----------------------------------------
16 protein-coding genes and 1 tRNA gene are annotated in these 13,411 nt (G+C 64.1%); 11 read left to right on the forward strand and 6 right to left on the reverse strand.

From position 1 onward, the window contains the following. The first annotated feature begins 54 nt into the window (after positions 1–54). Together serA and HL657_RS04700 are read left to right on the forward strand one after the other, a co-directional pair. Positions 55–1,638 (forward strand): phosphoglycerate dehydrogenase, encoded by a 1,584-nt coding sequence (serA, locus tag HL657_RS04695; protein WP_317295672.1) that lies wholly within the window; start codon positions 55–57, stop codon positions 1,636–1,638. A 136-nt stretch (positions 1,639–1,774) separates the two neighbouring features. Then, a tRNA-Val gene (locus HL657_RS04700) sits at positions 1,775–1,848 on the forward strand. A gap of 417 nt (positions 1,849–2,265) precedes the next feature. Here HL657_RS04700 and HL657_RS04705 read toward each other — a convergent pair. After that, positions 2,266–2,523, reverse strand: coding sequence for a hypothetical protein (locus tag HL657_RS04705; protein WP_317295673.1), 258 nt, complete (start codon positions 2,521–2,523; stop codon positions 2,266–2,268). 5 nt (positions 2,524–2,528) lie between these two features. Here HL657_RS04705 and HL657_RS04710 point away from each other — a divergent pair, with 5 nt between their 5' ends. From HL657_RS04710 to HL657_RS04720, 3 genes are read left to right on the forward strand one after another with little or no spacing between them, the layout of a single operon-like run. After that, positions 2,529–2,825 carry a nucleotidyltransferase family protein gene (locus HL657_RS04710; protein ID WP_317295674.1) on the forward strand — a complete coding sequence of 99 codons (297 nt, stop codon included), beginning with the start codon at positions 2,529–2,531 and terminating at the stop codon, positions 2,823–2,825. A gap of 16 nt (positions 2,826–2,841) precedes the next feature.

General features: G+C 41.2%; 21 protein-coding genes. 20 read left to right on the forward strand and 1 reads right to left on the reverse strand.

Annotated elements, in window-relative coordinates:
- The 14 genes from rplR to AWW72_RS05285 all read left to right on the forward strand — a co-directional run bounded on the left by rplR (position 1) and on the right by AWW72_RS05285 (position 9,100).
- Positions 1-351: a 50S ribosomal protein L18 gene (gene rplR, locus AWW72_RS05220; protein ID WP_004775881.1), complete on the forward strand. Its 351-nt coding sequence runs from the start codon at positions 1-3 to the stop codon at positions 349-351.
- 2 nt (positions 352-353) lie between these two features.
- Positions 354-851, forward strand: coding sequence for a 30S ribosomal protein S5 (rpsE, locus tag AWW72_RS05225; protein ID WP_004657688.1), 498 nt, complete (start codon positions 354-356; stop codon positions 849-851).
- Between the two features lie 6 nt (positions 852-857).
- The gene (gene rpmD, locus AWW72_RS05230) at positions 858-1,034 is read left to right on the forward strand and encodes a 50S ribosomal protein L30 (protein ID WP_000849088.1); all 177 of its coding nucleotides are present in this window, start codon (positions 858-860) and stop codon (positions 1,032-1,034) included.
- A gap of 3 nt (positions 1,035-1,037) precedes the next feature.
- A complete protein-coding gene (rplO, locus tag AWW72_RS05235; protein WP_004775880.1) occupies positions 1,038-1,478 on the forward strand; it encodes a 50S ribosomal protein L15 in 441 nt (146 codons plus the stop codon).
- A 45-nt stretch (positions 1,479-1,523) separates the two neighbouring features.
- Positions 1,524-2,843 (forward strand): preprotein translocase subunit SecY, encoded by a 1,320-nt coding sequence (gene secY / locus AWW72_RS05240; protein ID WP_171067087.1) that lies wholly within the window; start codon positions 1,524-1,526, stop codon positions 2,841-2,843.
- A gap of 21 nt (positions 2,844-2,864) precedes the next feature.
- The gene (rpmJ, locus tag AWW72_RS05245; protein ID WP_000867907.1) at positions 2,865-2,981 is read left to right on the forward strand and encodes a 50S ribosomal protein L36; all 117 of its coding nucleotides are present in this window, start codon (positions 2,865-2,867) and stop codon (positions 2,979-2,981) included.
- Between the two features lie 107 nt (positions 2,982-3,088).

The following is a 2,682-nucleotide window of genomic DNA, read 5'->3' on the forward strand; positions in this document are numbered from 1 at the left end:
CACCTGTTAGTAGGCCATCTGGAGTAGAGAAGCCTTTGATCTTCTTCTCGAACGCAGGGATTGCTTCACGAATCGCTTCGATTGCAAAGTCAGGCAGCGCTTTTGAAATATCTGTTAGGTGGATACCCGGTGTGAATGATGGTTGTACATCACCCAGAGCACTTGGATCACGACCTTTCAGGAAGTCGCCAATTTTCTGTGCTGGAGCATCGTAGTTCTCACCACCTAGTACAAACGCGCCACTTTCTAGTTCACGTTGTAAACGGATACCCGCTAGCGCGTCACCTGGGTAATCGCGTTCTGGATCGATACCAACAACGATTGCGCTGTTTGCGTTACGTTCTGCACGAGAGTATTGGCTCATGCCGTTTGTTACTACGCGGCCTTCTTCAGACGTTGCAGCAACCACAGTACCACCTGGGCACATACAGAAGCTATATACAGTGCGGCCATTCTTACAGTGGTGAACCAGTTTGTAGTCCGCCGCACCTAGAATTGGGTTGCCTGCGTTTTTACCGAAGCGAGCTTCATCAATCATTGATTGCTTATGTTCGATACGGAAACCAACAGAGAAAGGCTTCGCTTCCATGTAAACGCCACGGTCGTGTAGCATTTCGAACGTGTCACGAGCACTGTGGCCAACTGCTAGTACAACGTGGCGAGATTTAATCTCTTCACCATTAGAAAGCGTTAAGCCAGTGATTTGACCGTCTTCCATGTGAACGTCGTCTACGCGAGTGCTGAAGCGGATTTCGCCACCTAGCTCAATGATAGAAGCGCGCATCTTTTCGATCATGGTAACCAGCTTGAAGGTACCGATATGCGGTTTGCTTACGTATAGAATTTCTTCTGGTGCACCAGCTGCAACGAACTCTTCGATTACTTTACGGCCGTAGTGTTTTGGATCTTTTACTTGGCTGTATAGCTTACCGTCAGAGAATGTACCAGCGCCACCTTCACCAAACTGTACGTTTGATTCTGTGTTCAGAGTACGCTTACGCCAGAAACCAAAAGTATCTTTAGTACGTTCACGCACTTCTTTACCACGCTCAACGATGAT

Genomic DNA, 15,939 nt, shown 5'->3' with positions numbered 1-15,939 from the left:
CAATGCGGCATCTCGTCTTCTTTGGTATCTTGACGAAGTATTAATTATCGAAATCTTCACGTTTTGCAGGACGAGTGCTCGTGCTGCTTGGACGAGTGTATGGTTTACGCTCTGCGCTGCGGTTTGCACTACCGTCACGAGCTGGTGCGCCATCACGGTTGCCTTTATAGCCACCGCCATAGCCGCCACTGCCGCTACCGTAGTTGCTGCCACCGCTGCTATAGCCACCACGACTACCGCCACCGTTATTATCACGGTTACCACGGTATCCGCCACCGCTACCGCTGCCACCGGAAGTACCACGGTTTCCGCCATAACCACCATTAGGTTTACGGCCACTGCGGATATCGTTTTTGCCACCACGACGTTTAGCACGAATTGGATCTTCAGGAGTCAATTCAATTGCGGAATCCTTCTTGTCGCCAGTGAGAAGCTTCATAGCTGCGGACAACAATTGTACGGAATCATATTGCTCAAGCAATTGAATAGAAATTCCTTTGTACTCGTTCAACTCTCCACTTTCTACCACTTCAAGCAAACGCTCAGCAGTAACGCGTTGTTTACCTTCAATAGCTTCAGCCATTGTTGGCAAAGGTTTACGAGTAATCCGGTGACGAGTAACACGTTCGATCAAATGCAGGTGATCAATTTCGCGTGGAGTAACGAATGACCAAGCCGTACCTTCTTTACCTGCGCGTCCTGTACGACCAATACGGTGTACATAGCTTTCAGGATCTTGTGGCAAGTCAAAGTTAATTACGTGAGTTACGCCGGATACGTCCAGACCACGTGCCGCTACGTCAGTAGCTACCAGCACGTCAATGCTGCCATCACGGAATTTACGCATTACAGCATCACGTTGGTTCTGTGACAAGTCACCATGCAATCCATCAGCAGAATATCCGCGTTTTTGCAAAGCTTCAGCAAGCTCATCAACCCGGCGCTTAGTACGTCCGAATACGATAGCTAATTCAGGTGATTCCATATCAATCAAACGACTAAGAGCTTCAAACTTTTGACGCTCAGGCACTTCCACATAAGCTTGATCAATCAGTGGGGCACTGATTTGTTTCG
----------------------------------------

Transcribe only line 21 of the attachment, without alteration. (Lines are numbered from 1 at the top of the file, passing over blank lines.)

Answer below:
CAATGCGGCATCTCGTCTTCTTTGGTATCTTGACGAAGTATTAATTATCGAAATCTTCACGTTTTGCAGGACGAGTGCTCGTGCTGCTTGGACGAGTGTATGGTTTACGCTCTGCGCTGCGGTTTGCACTACCGTCACGAGCTGGTGCGCCATCACGGTTGCCTTTATAGCCACCGCCATAGCCGCCACTGCCGCTACCGTAGTTGCTGCCACCGCTGCTATAGCCACCACGACTACCGCCACCGTTATTATCACGGTTACCACGGTATCCGCCACCGCTACCGCTGCCACCGGAAGTACCACGGTTTCCGCCATAACCACCATTAGGTTTACGGCCACTGCGGATATCGTTTTTGCCACCACGACGTTTAGCACGAATTGGATCTTCAGGAGTCAATTCAATTGCGGAATCCTTCTTGTCGCCAGTGAGAAGCTTCATAGCTGCGGACAACAATTGTACGGAATCATATTGCTCAAGCAATTGAATAGAAATTCCTTTGTACTCGTTCAACTCTCCACTTTCTACCACTTCAAGCAAACGCTCAGCAGTAACGCGTTGTTTACCTTCAATAGCTTCAGCCATTGTTGGCAAAGGTTTACGAGTAATCCGGTGACGAGTAACACGTTCGATCAAATGCAGGTGATCAATTTCGCGTGGAGTAACGAATGACCAAGCCGTACCTTCTTTACCTGCGCGTCCTGTACGACCAATACGGTGTACATAGCTTTCAGGATCTTGTGGCAAGTCAAAGTTAATTACGTGAGTTACGCCGGATACGTCCAGACCACGTGCCGCTACGTCAGTAGCTACCAGCACGTCAATGCTGCCATCACGGAATTTACGCATTACAGCATCACGTTGGTTCTGTGACAAGTCACCATGCAATCCATCAGCAGAATATCCGCGTTTTTGCAAAGCTTCAGCAAGCTCATCAACCCGGCGCTTAGTACGTCCGAATACGATAGCTAATTCAGGTGATTCCATATCAATCAAACGACTAAGAGCTTCAAACTTTTGACGCTCAGGCACTTCCACATAAGCTTGATCAATCAGTGGGGCACTGATTTGTTTCG